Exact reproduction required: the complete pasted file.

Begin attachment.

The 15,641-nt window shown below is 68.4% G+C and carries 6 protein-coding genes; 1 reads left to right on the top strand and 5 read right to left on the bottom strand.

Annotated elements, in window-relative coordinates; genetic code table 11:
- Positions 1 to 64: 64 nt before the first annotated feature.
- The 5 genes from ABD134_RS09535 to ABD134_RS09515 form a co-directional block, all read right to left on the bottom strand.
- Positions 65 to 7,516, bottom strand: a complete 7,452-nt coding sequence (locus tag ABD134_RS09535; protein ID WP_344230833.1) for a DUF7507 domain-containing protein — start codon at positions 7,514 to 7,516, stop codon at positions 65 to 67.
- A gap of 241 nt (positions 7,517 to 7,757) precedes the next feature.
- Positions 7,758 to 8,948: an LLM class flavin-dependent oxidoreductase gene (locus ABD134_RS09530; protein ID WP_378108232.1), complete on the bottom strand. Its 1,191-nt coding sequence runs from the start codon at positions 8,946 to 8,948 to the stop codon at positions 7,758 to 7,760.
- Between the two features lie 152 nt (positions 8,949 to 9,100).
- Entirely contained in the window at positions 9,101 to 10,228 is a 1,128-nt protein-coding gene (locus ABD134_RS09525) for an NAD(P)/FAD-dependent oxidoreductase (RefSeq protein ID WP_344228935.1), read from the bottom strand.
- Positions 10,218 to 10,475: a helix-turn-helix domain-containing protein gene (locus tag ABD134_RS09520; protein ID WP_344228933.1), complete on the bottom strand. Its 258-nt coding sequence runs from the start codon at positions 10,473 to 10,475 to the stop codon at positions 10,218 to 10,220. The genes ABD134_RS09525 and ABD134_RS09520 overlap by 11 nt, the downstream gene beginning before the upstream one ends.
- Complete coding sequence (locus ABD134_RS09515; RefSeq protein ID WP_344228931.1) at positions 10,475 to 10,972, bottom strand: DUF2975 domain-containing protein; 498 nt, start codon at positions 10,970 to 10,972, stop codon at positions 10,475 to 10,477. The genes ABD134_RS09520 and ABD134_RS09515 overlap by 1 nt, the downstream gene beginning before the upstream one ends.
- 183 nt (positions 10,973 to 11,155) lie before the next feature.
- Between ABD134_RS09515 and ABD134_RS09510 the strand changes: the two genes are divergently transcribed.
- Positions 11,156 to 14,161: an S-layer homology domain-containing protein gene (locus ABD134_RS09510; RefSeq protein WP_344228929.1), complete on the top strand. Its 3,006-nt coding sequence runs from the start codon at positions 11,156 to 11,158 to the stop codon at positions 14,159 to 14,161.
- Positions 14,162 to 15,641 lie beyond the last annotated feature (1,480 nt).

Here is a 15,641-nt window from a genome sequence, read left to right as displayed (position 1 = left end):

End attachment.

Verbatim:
The 15,641-nt window shown below is 68.4% G+C and carries 6 protein-coding genes; 1 reads left to right on the top strand and 5 read right to left on the bottom strand.

Annotated elements, in window-relative coordinates; genetic code table 11:
- Positions 1 to 64: 64 nt before the first annotated feature.
- The 5 genes from ABD134_RS09535 to ABD134_RS09515 form a co-directional block, all read right to left on the bottom strand.
- Positions 65 to 7,516, bottom strand: a complete 7,452-nt coding sequence (locus tag ABD134_RS09535; protein ID WP_344230833.1) for a DUF7507 domain-containing protein — start codon at positions 7,514 to 7,516, stop codon at positions 65 to 67.
- A gap of 241 nt (positions 7,517 to 7,757) precedes the next feature.
- Positions 7,758 to 8,948: an LLM class flavin-dependent oxidoreductase gene (locus ABD134_RS09530; protein ID WP_378108232.1), complete on the bottom strand. Its 1,191-nt coding sequence runs from the start codon at positions 8,946 to 8,948 to the stop codon at positions 7,758 to 7,760.
- Between the two features lie 152 nt (positions 8,949 to 9,100).
- Entirely contained in the window at positions 9,101 to 10,228 is a 1,128-nt protein-coding gene (locus ABD134_RS09525) for an NAD(P)/FAD-dependent oxidoreductase (RefSeq protein ID WP_344228935.1), read from the bottom strand.
- Positions 10,218 to 10,475: a helix-turn-helix domain-containing protein gene (locus tag ABD134_RS09520; protein ID WP_344228933.1), complete on the bottom strand. Its 258-nt coding sequence runs from the start codon at positions 10,473 to 10,475 to the stop codon at positions 10,218 to 10,220. The genes ABD134_RS09525 and ABD134_RS09520 overlap by 11 nt, the downstream gene beginning before the upstream one ends.
- Complete coding sequence (locus ABD134_RS09515; RefSeq protein ID WP_344228931.1) at positions 10,475 to 10,972, bottom strand: DUF2975 domain-containing protein; 498 nt, start codon at positions 10,970 to 10,972, stop codon at positions 10,475 to 10,477. The genes ABD134_RS09520 and ABD134_RS09515 overlap by 1 nt, the downstream gene beginning before the upstream one ends.
- 183 nt (positions 10,973 to 11,155) lie before the next feature.
- Between ABD134_RS09515 and ABD134_RS09510 the strand changes: the two genes are divergently transcribed.
- Positions 11,156 to 14,161: an S-layer homology domain-containing protein gene (locus ABD134_RS09510; RefSeq protein WP_344228929.1), complete on the top strand. Its 3,006-nt coding sequence runs from the start codon at positions 11,156 to 11,158 to the stop codon at positions 14,159 to 14,161.
- Positions 14,162 to 15,641 lie beyond the last annotated feature (1,480 nt).

Here is a 15,641-nt window from a genome sequence, read left to right as displayed (position 1 = left end):